Empty

Total: £0.00

 Mailing ListTwitterFacebook  YouTube

When everyone has a home

028 9024 5640: Housing & Debt Helpline for Northern Ireland

Preventing possession in social rented housing

""

Nicola McCrudden is the Policy & Communications Manager at Housing Rights Service. Below she describes her recent experiences of possession hearings at Laganside county court.

Sitting in Laganside county court, Belfast, on a Thursday morning listening to a stream of possession hearings made me confident of the need for a pre-action protocol for non payment of rent in social housing. 

The level of arrears in social rented housing is growing. At the end of March 2013 the Housing Executive’s total rent and rates arrears were £14.6m, an increase of £616k. The picture is similar within the housing association movement where levels of [non technical] arrears grew by over 15% between 2010-11 and 2011-12. Unfortunately we can see the problem getting worse for many tenants. Therefore, the introduction of a pre-action protocol by the courts is timely and sensible.

Pre-action contact in rent arrears cases

Northern Ireland already has a pre-action protocol for mortgage arrears cases. It sets out the steps which the court expects lenders to follow before taking possession action. There is no similar protocol for rent arrears, but that is about to change. The Lord Chief Justice believes that social housing landlords and their tenants should also be aware of the steps the court will expect to be taken before starting legal proceedings. The main thrust of the draft protocol is to encourage more pre-action contact between landlords and tenants. Our experience of providing an in-situ Housing Possession Court Duty Scheme tells us that pre-action contact is critical to preventing home loss.

The draft protocol says that, before commencing legal action:

  • the landlord should contact the tenant as soon as is reasonably possible when the tenant falls into arrears to discuss the cause of the arrear, the financial circumstances and any benefit entitlements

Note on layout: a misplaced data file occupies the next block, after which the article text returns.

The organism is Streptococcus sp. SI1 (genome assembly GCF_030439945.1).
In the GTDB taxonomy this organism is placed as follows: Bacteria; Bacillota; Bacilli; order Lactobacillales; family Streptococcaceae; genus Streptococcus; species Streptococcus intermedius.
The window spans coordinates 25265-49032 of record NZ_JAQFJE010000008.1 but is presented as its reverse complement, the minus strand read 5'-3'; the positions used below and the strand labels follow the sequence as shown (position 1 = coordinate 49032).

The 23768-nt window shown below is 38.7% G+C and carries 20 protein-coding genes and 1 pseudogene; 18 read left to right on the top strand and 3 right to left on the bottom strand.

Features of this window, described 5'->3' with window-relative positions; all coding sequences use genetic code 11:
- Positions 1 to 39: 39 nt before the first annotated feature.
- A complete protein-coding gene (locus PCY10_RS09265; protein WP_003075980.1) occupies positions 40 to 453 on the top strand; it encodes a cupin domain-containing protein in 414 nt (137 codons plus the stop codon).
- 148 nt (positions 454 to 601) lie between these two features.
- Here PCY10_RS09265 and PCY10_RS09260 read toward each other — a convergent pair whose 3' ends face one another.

• the landlord is expected to refer the tenant to appropriate sources of free independent debt advice; and
  • the landlord should also try to agree a reasonable, realistic and sustainable repayment arrangement.

The role of advice and representation

I reflected upon the content of the protocol outside the Laganside courtroom where five tenants were waiting for their hearing. Worryingly, the vast majority of tenants hadn’t turned up. I hoped that the pre-action protocol would require landlords to encourage their tenants to attend court and to get representation. None of the five tenants who attended had legal representation. Our adviser approached each one individually to see if they required advice. They all accepted, relieved to get the professional support and assistance on offer.

Although their personal circumstances differed, all of the tenants were facing the same painful prospect of losing their home. What struck me immediately was that all of the tenants were working, but in very low paid jobs. Their arrears ranged from £500 to £3,000. Most of them had already made a pre-court settlement with the landlord to pay off the arrears. Our adviser had concerns that the tenants were over committing themselves and that the arrangements were unsustainable. He presented each case to the court, outlining reasons, and in every case the landlord and judge accepted the lower, more realistic, repayment offer.